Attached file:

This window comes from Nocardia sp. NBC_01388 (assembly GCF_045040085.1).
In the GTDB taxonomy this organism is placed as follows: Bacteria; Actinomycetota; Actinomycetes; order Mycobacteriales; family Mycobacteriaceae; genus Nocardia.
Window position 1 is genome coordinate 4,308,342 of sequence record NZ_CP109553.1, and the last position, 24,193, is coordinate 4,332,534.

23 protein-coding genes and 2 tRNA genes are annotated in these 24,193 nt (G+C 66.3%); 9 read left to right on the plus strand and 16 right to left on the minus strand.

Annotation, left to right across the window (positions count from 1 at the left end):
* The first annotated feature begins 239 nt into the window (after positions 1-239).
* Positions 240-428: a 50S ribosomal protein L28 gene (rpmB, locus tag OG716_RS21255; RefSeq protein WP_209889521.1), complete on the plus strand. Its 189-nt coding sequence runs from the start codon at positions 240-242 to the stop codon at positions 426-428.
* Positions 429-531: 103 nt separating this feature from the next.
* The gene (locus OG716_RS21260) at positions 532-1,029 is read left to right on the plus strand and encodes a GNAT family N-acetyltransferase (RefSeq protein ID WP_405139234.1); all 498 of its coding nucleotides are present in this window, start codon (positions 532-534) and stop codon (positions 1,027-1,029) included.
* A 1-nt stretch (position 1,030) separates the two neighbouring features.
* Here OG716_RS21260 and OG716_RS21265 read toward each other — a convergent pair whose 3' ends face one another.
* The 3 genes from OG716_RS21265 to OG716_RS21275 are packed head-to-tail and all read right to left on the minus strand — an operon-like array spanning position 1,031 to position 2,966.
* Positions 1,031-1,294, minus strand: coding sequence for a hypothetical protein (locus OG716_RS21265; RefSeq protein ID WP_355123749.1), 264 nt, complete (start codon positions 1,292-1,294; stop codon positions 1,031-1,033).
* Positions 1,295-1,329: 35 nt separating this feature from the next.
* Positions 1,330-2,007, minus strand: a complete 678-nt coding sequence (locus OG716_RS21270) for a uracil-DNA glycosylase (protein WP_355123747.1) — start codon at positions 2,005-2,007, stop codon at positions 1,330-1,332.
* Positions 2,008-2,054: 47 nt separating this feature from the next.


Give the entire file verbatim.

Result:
This window comes from Nocardia sp. NBC_01388 (assembly GCF_045040085.1).
In the GTDB taxonomy this organism is placed as follows: Bacteria; Actinomycetota; Actinomycetes; order Mycobacteriales; family Mycobacteriaceae; genus Nocardia.
Window position 1 is genome coordinate 4,308,342 of sequence record NZ_CP109553.1, and the last position, 24,193, is coordinate 4,332,534.

23 protein-coding genes and 2 tRNA genes are annotated in these 24,193 nt (G+C 66.3%); 9 read left to right on the plus strand and 16 right to left on the minus strand.

Annotation, left to right across the window (positions count from 1 at the left end):
* The first annotated feature begins 239 nt into the window (after positions 1-239).
* Positions 240-428: a 50S ribosomal protein L28 gene (rpmB, locus tag OG716_RS21255; RefSeq protein WP_209889521.1), complete on the plus strand. Its 189-nt coding sequence runs from the start codon at positions 240-242 to the stop codon at positions 426-428.
* Positions 429-531: 103 nt separating this feature from the next.
* The gene (locus OG716_RS21260) at positions 532-1,029 is read left to right on the plus strand and encodes a GNAT family N-acetyltransferase (RefSeq protein ID WP_405139234.1); all 498 of its coding nucleotides are present in this window, start codon (positions 532-534) and stop codon (positions 1,027-1,029) included.
* A 1-nt stretch (position 1,030) separates the two neighbouring features.
* Here OG716_RS21260 and OG716_RS21265 read toward each other — a convergent pair whose 3' ends face one another.
* The 3 genes from OG716_RS21265 to OG716_RS21275 are packed head-to-tail and all read right to left on the minus strand — an operon-like array spanning position 1,031 to position 2,966.
* Positions 1,031-1,294, minus strand: coding sequence for a hypothetical protein (locus OG716_RS21265; RefSeq protein ID WP_355123749.1), 264 nt, complete (start codon positions 1,292-1,294; stop codon positions 1,031-1,033).
* Positions 1,295-1,329: 35 nt separating this feature from the next.
* Positions 1,330-2,007, minus strand: a complete 678-nt coding sequence (locus OG716_RS21270) for a uracil-DNA glycosylase (protein WP_355123747.1) — start codon at positions 2,005-2,007, stop codon at positions 1,330-1,332.
* Positions 2,008-2,054: 47 nt separating this feature from the next.